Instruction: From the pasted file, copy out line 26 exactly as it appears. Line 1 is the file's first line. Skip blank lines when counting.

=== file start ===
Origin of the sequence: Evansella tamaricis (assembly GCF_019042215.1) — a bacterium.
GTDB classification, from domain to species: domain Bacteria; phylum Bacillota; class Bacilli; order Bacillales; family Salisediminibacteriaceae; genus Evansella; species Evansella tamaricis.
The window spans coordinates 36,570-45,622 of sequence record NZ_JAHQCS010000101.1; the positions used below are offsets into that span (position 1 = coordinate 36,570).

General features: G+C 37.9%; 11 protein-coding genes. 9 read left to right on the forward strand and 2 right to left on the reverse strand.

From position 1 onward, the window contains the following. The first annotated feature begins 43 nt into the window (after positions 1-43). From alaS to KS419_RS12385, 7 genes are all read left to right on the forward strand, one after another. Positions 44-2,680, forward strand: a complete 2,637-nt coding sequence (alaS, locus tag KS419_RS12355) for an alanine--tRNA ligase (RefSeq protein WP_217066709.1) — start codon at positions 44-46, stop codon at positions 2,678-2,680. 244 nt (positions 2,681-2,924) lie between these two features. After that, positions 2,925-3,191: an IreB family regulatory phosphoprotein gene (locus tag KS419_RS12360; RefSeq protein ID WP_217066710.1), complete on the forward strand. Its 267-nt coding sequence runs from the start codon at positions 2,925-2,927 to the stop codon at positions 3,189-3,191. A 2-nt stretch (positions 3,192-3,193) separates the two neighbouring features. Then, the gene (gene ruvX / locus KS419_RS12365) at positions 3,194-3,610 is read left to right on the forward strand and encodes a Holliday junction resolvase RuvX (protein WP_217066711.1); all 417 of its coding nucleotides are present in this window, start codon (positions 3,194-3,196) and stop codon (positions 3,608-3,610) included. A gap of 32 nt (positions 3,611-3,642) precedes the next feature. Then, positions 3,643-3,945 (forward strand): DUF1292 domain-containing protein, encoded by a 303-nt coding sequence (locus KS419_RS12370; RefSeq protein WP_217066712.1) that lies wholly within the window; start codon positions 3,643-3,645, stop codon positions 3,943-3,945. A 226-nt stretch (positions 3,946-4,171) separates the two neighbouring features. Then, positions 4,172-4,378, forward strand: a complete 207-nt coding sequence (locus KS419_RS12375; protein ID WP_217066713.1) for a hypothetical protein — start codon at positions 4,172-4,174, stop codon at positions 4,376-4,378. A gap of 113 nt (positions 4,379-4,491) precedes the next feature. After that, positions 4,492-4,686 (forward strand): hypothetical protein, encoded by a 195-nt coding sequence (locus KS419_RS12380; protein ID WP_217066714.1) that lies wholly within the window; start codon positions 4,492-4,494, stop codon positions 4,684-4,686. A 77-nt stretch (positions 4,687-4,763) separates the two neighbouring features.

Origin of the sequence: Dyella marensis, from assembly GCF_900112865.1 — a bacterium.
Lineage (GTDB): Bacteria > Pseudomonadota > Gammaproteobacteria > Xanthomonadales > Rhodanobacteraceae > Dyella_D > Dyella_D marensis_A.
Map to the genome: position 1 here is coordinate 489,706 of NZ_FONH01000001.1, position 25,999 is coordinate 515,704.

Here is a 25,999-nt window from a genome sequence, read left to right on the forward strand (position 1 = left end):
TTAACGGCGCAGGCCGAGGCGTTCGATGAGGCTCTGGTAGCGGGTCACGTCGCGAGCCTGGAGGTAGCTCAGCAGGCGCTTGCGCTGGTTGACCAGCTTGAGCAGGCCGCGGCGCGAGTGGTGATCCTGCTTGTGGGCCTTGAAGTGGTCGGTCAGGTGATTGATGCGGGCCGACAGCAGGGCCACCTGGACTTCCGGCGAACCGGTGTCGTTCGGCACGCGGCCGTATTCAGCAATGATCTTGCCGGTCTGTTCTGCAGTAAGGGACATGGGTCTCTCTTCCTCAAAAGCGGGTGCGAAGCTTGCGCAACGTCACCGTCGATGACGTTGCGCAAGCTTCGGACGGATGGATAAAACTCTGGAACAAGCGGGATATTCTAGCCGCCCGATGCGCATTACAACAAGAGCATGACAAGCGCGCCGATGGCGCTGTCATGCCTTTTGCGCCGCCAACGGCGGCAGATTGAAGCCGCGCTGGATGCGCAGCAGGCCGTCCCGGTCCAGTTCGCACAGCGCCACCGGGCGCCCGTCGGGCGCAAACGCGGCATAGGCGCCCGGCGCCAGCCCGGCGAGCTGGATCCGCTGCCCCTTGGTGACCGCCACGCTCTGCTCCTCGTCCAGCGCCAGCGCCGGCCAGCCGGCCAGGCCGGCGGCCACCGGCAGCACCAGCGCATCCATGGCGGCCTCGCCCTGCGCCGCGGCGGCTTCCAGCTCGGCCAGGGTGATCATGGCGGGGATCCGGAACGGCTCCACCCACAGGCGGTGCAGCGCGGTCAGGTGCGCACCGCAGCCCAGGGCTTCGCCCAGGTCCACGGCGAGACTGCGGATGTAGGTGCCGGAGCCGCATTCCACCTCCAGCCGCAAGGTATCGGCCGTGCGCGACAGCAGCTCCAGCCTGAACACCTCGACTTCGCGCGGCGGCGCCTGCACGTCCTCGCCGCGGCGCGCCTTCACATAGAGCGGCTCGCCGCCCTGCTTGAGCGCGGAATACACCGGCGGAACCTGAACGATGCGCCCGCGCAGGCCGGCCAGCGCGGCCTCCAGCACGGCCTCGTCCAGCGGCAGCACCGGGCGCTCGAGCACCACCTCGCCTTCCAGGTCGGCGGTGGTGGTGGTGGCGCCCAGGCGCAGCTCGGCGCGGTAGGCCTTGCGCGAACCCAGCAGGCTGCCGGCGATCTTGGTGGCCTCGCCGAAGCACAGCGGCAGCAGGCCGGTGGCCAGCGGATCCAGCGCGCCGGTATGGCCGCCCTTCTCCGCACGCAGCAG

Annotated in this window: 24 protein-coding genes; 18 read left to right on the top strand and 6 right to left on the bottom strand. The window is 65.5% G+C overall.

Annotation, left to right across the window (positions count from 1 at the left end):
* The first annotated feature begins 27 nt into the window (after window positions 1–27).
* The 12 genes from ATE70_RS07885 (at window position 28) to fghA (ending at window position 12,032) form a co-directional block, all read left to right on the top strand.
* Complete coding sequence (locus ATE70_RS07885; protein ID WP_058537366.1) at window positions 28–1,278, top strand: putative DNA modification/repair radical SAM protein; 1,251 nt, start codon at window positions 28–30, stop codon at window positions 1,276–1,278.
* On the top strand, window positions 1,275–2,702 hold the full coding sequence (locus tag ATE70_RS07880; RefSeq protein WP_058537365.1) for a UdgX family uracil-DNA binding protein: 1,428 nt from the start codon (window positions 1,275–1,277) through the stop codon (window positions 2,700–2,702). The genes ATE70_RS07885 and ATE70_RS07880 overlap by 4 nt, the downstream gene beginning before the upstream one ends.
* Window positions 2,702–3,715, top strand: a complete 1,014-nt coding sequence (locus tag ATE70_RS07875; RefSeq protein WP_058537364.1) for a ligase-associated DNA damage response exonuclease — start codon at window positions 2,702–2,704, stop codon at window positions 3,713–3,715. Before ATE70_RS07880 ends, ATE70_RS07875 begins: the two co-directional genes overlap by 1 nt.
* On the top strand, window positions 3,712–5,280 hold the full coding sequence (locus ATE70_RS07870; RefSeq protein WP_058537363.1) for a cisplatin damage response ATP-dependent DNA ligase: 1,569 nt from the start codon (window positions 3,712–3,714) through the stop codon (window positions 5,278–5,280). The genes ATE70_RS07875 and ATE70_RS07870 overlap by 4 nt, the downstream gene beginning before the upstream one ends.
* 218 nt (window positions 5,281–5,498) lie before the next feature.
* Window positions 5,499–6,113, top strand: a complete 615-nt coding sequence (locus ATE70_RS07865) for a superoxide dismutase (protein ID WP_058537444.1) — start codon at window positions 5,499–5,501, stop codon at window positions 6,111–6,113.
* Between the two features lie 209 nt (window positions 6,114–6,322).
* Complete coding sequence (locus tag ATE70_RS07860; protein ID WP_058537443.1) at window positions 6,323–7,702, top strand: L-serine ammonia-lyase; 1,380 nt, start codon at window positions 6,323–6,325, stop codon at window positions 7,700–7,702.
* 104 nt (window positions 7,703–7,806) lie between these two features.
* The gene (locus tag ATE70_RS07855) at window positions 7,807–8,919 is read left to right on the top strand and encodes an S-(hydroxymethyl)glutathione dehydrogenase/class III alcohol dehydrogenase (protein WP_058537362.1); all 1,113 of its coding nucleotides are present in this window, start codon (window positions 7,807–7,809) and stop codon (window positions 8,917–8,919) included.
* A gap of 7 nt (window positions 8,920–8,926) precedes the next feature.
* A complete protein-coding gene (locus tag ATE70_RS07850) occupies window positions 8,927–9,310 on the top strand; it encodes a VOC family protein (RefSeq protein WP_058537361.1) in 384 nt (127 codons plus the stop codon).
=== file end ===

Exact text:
* A complete protein-coding gene (locus tag ATE70_RS07850) occupies window positions 8,927–9,310 on the top strand; it encodes a VOC family protein (RefSeq protein WP_058537361.1) in 384 nt (127 codons plus the stop codon).